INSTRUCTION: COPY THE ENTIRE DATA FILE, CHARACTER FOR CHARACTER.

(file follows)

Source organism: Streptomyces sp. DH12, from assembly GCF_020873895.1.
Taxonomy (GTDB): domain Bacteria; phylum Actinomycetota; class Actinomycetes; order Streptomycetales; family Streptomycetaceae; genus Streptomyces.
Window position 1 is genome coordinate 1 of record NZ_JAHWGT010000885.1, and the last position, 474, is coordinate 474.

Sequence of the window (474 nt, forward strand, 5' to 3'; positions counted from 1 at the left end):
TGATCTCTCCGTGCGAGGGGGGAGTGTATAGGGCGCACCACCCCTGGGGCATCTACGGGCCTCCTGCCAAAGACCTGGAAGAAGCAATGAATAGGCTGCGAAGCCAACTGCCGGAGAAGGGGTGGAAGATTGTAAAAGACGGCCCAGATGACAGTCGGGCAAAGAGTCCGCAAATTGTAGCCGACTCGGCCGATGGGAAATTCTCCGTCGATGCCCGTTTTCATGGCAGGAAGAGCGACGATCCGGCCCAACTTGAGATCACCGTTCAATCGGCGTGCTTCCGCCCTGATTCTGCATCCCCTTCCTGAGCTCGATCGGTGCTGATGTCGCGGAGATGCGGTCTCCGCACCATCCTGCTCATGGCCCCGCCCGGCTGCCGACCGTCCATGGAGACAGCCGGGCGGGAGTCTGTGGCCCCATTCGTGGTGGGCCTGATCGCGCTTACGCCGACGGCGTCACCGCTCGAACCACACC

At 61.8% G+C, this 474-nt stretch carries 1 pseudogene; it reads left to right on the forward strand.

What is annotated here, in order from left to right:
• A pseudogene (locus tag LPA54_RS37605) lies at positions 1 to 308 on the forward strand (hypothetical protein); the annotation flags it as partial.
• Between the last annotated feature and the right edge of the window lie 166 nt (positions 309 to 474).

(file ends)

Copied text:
Source organism: Streptomyces sp. DH12, from assembly GCF_020873895.1.
Taxonomy (GTDB): domain Bacteria; phylum Actinomycetota; class Actinomycetes; order Streptomycetales; family Streptomycetaceae; genus Streptomyces.
Window position 1 is genome coordinate 1 of record NZ_JAHWGT010000885.1, and the last position, 474, is coordinate 474.

Sequence of the window (474 nt, forward strand, 5' to 3'; positions counted from 1 at the left end):
TGATCTCTCCGTGCGAGGGGGGAGTGTATAGGGCGCACCACCCCTGGGGCATCTACGGGCCTCCTGCCAAAGACCTGGAAGAAGCAATGAATAGGCTGCGAAGCCAACTGCCGGAGAAGGGGTGGAAGATTGTAAAAGACGGCCCAGATGACAGTCGGGCAAAGAGTCCGCAAATTGTAGCCGACTCGGCCGATGGGAAATTCTCCGTCGATGCCCGTTTTCATGGCAGGAAGAGCGACGATCCGGCCCAACTTGAGATCACCGTTCAATCGGCGTGCTTCCGCCCTGATTCTGCATCCCCTTCCTGAGCTCGATCGGTGCTGATGTCGCGGAGATGCGGTCTCCGCACCATCCTGCTCATGGCCCCGCCCGGCTGCCGACCGTCCATGGAGACAGCCGGGCGGGAGTCTGTGGCCCCATTCGTGGTGGGCCTGATCGCGCTTACGCCGACGGCGTCACCGCTCGAACCACACC

At 61.8% G+C, this 474-nt stretch carries 1 pseudogene; it reads left to right on the forward strand.

What is annotated here, in order from left to right:
• A pseudogene (locus tag LPA54_RS37605) lies at positions 1 to 308 on the forward strand (hypothetical protein); the annotation flags it as partial.
• Between the last annotated feature and the right edge of the window lie 166 nt (positions 309 to 474).